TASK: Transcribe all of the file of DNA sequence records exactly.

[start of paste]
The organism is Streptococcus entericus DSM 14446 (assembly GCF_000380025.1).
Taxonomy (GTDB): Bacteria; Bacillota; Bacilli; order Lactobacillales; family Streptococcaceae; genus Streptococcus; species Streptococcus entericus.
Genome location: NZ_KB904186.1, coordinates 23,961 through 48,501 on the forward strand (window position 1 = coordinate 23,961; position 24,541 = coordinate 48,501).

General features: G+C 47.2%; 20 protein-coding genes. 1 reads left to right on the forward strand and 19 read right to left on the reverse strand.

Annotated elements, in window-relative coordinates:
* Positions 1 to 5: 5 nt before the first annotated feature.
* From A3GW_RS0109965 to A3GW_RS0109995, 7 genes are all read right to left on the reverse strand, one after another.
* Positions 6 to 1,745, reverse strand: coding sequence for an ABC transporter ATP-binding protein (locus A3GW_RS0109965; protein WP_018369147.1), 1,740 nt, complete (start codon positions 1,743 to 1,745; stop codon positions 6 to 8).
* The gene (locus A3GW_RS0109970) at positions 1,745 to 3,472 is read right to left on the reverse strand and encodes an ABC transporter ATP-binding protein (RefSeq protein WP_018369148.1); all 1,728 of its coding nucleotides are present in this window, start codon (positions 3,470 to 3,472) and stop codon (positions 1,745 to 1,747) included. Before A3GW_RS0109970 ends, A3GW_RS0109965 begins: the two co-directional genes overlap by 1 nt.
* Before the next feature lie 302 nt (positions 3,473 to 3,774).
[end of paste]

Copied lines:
The organism is Streptococcus entericus DSM 14446 (assembly GCF_000380025.1).
Taxonomy (GTDB): Bacteria; Bacillota; Bacilli; order Lactobacillales; family Streptococcaceae; genus Streptococcus; species Streptococcus entericus.
Genome location: NZ_KB904186.1, coordinates 23,961 through 48,501 on the forward strand (window position 1 = coordinate 23,961; position 24,541 = coordinate 48,501).

General features: G+C 47.2%; 20 protein-coding genes. 1 reads left to right on the forward strand and 19 read right to left on the reverse strand.

Annotated elements, in window-relative coordinates:
* Positions 1 to 5: 5 nt before the first annotated feature.
* From A3GW_RS0109965 to A3GW_RS0109995, 7 genes are all read right to left on the reverse strand, one after another.
* Positions 6 to 1,745, reverse strand: coding sequence for an ABC transporter ATP-binding protein (locus A3GW_RS0109965; protein WP_018369147.1), 1,740 nt, complete (start codon positions 1,743 to 1,745; stop codon positions 6 to 8).
* The gene (locus A3GW_RS0109970) at positions 1,745 to 3,472 is read right to left on the reverse strand and encodes an ABC transporter ATP-binding protein (RefSeq protein WP_018369148.1); all 1,728 of its coding nucleotides are present in this window, start codon (positions 3,470 to 3,472) and stop codon (positions 1,745 to 1,747) included. Before A3GW_RS0109970 ends, A3GW_RS0109965 begins: the two co-directional genes overlap by 1 nt.
* Before the next feature lie 302 nt (positions 3,473 to 3,774).